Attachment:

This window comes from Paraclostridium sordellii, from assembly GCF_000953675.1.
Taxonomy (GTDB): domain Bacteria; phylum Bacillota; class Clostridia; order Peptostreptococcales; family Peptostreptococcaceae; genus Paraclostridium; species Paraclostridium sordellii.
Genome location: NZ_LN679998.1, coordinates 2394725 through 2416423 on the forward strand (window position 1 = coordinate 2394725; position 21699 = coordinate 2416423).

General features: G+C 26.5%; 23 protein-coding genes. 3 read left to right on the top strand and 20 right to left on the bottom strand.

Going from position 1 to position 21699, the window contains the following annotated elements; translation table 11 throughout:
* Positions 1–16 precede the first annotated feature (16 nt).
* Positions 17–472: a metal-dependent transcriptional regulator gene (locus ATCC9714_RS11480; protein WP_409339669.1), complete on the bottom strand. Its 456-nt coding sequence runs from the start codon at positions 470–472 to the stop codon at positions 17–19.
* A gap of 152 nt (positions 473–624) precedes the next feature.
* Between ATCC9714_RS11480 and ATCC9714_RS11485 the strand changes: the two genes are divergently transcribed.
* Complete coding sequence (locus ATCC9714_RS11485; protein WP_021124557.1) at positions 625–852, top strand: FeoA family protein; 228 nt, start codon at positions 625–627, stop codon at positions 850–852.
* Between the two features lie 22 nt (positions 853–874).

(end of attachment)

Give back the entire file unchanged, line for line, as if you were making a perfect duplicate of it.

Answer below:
This window comes from Paraclostridium sordellii, from assembly GCF_000953675.1.
Taxonomy (GTDB): domain Bacteria; phylum Bacillota; class Clostridia; order Peptostreptococcales; family Peptostreptococcaceae; genus Paraclostridium; species Paraclostridium sordellii.
Genome location: NZ_LN679998.1, coordinates 2394725 through 2416423 on the forward strand (window position 1 = coordinate 2394725; position 21699 = coordinate 2416423).

General features: G+C 26.5%; 23 protein-coding genes. 3 read left to right on the top strand and 20 right to left on the bottom strand.

Going from position 1 to position 21699, the window contains the following annotated elements; translation table 11 throughout:
* Positions 1–16 precede the first annotated feature (16 nt).
* Positions 17–472: a metal-dependent transcriptional regulator gene (locus ATCC9714_RS11480; protein WP_409339669.1), complete on the bottom strand. Its 456-nt coding sequence runs from the start codon at positions 470–472 to the stop codon at positions 17–19.
* A gap of 152 nt (positions 473–624) precedes the next feature.
* Between ATCC9714_RS11480 and ATCC9714_RS11485 the strand changes: the two genes are divergently transcribed.
* Complete coding sequence (locus ATCC9714_RS11485; protein WP_021124557.1) at positions 625–852, top strand: FeoA family protein; 228 nt, start codon at positions 625–627, stop codon at positions 850–852.
* Between the two features lie 22 nt (positions 853–874).